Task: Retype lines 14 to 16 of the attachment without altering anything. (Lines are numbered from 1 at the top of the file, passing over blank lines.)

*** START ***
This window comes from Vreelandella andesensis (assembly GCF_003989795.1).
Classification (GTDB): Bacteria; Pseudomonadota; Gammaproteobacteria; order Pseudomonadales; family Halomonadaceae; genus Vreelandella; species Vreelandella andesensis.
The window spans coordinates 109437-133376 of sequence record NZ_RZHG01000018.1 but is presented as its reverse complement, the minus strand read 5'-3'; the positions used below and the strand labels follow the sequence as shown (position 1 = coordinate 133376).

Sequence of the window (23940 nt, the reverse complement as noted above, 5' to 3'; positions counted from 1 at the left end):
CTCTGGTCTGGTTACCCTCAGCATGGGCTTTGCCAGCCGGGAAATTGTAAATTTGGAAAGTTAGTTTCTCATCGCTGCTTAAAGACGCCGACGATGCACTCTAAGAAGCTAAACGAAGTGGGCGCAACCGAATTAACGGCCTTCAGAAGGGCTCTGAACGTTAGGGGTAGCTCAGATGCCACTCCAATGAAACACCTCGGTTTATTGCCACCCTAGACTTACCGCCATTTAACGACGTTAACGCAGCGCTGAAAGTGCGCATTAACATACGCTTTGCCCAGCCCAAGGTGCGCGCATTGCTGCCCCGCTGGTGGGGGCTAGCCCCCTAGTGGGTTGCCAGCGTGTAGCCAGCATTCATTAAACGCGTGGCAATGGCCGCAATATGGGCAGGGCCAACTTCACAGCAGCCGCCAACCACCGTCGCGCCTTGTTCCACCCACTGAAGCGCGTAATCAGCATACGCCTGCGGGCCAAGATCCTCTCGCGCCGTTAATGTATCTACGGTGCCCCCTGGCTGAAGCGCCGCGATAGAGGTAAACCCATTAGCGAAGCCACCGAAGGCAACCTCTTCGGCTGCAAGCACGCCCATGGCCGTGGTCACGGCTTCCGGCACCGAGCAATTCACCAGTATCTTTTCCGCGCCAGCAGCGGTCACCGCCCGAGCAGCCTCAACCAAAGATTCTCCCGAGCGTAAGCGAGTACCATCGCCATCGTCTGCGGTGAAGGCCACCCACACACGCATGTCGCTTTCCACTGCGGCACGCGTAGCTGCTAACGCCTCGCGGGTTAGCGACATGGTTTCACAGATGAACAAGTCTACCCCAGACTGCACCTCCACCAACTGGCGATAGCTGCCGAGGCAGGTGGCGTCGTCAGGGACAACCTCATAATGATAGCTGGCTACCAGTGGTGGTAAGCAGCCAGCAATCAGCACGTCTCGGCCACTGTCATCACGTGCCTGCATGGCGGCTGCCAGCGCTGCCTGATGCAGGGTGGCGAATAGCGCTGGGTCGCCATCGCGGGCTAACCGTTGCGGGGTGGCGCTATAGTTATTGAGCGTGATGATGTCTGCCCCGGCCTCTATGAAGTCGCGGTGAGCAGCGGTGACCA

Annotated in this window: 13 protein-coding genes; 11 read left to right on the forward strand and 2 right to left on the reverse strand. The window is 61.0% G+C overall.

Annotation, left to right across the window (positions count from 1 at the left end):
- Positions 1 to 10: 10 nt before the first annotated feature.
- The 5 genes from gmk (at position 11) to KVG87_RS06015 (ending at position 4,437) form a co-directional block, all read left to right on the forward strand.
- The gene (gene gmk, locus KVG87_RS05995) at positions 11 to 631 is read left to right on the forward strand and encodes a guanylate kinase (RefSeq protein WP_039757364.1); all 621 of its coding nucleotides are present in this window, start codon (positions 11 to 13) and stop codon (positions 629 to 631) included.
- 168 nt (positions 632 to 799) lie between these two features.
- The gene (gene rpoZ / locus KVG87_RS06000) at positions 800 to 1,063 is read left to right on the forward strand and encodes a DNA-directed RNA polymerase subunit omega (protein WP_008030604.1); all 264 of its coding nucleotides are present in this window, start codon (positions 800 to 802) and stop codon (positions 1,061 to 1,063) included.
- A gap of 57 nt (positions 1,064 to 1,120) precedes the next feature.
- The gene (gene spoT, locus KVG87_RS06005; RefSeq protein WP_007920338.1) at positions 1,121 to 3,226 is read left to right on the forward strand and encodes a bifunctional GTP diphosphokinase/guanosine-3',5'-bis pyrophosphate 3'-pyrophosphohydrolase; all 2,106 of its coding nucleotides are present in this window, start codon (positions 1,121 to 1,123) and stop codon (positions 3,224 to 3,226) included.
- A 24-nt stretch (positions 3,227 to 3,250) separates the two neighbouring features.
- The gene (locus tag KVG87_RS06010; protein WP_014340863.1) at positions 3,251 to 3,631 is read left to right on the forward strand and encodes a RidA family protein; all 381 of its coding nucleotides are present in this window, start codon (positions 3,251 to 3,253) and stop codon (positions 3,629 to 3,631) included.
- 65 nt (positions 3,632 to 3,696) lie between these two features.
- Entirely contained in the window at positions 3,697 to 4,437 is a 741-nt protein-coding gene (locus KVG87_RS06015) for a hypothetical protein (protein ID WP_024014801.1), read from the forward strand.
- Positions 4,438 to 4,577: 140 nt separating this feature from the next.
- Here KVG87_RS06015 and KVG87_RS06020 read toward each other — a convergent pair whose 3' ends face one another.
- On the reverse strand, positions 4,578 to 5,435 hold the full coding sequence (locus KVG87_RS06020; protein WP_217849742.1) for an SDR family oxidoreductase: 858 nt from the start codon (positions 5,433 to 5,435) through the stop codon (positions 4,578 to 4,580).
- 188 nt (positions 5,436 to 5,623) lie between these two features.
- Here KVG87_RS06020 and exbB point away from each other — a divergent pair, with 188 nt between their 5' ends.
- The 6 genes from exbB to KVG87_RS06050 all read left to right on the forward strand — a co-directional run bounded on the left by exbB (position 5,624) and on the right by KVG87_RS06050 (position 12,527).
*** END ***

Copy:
- The gene (gene spoT, locus KVG87_RS06005; RefSeq protein WP_007920338.1) at positions 1,121 to 3,226 is read left to right on the forward strand and encodes a bifunctional GTP diphosphokinase/guanosine-3',5'-bis pyrophosphate 3'-pyrophosphohydrolase; all 2,106 of its coding nucleotides are present in this window, start codon (positions 1,121 to 1,123) and stop codon (positions 3,224 to 3,226) included.
- A 24-nt stretch (positions 3,227 to 3,250) separates the two neighbouring features.
- The gene (locus tag KVG87_RS06010; protein WP_014340863.1) at positions 3,251 to 3,631 is read left to right on the forward strand and encodes a RidA family protein; all 381 of its coding nucleotides are present in this window, start codon (positions 3,251 to 3,253) and stop codon (positions 3,629 to 3,631) included.